The Art and Science of Composting

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Rita's Monthly Gardening Tips,  October 5, 2015

The Art and Science of Composting

Why Compost

Compost is the decomposed remains of plant material. It resembles rich, crumbly soil and has the following benefits to your garden:

  • Provides nutrients
  • Improves the quality of soil
  • Balances pH and suppresses plant diseases
  • Increases biodiversity of soil life
  • Enhances water-holding capacity

What Makes Plant Material Decompose

The science of decomposition is the process of animal life eating the plant remains, digesting it, and expelling it. Then another form of animal life eats it again and expels it, etc. These compost critters are called decomposers. The decomposers vary from microscopic bacteria and fungi to more visible plant decomposing critters such as worms, beetles, sow bugs, earwigs, slugs, and snails. Other critters in the compost pile such as spiders, ants, and centipedes play their part in the decomposing food chain by eating dead or living compost critters. The result of all of this eating and expelling is a nutrient-rich material called compost. The better we do at attending to the needs of these compost critters, the better they create compost for us.

To make a compost pile, the recipe is Greens + Browns + Water + Air = Compost. These are the ingredients that the compost critters need to do their job.

Examples of Greens:

  • Kitchen scraps
  • Plant material that is still fresh (green weeds, clippings, etc.)
  • Animal manure from herbivores (rabbits, chickens, guinea pigs, etc.)

Examples of Browns:

  • Plant material that is dried out (dead leaves, dead weeds, etc.)
  • Straw
  • Shredded paper

Points About Water

Provide water to the pile to keep damp. If the pile is too dry or too wet, the compost critters are not able to function. Cover the pile in winter to prevent winter rains from leaching nutrients out of pile. Also, covering the pile during the rest of the year keeps it from drying out too fast and allows the compost critters more dark, moist area to turn into compost for you.

Points About Air

Compost critters need air to breathe. Turning the material occasionally will help to reintroduce air. Alternatively, coarser material added will create air pockets.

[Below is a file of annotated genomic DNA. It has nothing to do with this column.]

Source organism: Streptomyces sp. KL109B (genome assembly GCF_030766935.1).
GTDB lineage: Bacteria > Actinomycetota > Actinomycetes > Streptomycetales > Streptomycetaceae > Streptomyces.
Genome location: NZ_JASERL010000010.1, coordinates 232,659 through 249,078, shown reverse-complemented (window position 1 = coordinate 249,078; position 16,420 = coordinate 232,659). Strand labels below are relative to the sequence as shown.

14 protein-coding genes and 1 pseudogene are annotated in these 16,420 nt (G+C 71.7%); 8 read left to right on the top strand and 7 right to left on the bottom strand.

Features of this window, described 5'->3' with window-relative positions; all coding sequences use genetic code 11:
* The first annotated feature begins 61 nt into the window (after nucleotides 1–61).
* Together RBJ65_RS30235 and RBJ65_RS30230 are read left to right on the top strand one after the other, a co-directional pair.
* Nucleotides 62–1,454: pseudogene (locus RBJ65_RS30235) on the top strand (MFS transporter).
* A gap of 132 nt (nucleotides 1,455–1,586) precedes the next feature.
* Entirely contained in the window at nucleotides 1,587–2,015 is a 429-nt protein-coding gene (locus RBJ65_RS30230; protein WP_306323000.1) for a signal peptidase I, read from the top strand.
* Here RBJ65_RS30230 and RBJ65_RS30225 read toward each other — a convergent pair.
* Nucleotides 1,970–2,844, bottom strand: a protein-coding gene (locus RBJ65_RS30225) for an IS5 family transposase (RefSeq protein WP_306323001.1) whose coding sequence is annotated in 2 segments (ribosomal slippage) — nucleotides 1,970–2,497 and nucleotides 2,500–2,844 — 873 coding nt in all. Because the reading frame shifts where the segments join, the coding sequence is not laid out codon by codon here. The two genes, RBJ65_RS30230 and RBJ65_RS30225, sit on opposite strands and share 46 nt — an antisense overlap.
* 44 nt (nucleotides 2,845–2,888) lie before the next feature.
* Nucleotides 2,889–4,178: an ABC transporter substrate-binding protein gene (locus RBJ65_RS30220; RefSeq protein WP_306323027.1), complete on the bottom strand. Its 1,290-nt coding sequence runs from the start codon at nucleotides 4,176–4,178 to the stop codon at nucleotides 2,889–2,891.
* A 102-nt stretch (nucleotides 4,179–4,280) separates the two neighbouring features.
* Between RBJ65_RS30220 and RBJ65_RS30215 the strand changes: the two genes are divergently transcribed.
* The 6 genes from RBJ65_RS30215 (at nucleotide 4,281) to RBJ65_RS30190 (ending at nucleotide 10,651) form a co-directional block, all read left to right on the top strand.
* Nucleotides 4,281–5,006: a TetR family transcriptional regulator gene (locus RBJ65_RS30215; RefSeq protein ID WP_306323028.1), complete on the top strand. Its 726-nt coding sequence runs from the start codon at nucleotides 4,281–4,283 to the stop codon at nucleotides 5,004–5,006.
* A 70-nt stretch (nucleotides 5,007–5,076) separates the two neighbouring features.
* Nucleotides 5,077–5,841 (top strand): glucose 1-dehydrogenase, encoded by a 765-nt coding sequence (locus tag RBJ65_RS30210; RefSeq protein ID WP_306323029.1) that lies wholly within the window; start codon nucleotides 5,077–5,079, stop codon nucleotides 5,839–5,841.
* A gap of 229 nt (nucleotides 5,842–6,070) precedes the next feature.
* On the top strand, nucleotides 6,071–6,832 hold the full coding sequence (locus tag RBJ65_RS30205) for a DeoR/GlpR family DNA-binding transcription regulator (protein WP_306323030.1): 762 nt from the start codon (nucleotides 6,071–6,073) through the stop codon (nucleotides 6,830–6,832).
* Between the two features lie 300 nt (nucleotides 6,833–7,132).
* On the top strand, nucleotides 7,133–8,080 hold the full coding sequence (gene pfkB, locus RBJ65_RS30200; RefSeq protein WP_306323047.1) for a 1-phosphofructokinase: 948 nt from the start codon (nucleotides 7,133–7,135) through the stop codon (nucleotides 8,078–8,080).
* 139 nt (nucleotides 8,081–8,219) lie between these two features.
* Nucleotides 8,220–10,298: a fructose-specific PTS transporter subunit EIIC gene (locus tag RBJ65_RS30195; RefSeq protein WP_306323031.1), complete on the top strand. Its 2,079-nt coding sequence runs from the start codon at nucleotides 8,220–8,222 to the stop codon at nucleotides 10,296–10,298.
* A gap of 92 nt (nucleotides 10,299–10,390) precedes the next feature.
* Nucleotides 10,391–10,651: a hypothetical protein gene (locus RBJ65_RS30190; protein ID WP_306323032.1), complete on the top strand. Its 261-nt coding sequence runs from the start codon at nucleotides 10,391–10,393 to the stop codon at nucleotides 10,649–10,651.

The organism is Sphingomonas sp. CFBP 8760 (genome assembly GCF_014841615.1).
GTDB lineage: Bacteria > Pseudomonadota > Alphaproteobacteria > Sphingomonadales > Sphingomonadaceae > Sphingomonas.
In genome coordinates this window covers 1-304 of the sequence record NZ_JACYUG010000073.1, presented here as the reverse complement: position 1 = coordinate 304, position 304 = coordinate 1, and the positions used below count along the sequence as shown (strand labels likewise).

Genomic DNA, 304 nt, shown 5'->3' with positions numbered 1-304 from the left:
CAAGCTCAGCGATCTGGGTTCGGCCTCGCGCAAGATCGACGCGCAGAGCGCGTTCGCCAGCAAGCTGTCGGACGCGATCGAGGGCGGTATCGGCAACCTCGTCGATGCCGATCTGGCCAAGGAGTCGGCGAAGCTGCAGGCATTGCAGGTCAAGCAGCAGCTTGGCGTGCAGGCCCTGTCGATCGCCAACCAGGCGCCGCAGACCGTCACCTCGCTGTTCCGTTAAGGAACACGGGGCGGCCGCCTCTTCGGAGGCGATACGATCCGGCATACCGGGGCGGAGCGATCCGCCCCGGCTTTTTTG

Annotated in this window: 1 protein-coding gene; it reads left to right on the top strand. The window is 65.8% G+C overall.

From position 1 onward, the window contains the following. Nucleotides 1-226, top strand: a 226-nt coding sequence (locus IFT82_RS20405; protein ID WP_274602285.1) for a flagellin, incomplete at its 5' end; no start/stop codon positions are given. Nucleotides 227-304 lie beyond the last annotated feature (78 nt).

The Process of Composting

The goal is to balance the greens and browns, adding them in alternating layers of about 2-6 inches. Water each time you add dry material.

Water and air should also be kept in balance. Too much water squeezes out the air spaces. Conversely, too much air leads to a drier pile. The compost critters need steady moisture and air to function well.

When the bin is full or the pile is approximately 3 inches x 3 inches, stop adding material. Continue to water and turn as needed. New material should be added to a new pile so the first one can finish cooking (decomposing).

When to Compost

Compost piles can be made any time of the year using available material from your own yard and kitchen. In the coldest, wettest months of winter, composting of kitchen scraps can be done in a worm bin on a covered patio or in a garage.

 

Where to Compost

Place the compost bin or pile near your garden so it is easier to transport garden material to the compost pile and finished compost to your garden. The site should also have easy access to water. You’ll need to water it approximately once per week. Situating the pile in the shade helps to keep it from drying out as fast. Sunshine is not needed to create heat because the heat is created by the activity of the micro- and macro-organisms moving around. It doesn’t matter whether your pile is touching the ground or not.

Compost can be tilled or dug into the soil or used as a mulch on top of the soil.

There’s nothing better to go into your garden than compost.

Happy Gardening!